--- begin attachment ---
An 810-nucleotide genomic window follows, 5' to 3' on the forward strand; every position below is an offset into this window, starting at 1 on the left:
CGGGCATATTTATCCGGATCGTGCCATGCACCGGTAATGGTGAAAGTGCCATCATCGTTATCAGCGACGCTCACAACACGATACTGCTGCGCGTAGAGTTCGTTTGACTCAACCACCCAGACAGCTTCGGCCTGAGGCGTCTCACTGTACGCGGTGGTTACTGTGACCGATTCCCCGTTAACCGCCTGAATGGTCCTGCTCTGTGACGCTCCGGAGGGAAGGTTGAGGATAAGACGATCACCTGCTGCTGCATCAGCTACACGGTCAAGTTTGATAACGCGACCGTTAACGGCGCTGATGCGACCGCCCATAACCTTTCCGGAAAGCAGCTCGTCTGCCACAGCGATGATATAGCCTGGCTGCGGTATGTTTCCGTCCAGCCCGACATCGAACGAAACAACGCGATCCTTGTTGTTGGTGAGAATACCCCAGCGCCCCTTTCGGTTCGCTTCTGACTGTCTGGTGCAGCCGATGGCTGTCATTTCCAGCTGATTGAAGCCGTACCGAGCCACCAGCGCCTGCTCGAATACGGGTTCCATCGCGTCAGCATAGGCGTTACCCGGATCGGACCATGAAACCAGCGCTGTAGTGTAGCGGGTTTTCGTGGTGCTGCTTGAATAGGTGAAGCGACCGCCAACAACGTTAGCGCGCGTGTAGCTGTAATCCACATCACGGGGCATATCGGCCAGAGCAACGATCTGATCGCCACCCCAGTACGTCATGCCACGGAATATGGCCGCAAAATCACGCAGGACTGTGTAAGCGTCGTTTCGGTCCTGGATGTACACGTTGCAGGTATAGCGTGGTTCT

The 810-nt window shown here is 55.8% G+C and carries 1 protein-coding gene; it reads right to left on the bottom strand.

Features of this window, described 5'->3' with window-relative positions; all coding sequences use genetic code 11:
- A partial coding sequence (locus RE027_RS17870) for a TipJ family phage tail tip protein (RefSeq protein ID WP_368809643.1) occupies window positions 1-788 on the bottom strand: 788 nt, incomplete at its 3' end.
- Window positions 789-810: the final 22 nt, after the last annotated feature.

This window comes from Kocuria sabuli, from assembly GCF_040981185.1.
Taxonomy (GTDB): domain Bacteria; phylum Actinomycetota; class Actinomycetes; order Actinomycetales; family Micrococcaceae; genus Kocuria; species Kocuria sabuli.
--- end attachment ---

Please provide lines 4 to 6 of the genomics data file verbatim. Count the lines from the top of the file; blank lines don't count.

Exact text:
Features of this window, described 5'->3' with window-relative positions; all coding sequences use genetic code 11:
- A partial coding sequence (locus RE027_RS17870) for a TipJ family phage tail tip protein (RefSeq protein ID WP_368809643.1) occupies window positions 1-788 on the bottom strand: 788 nt, incomplete at its 3' end.
- Window positions 789-810: the final 22 nt, after the last annotated feature.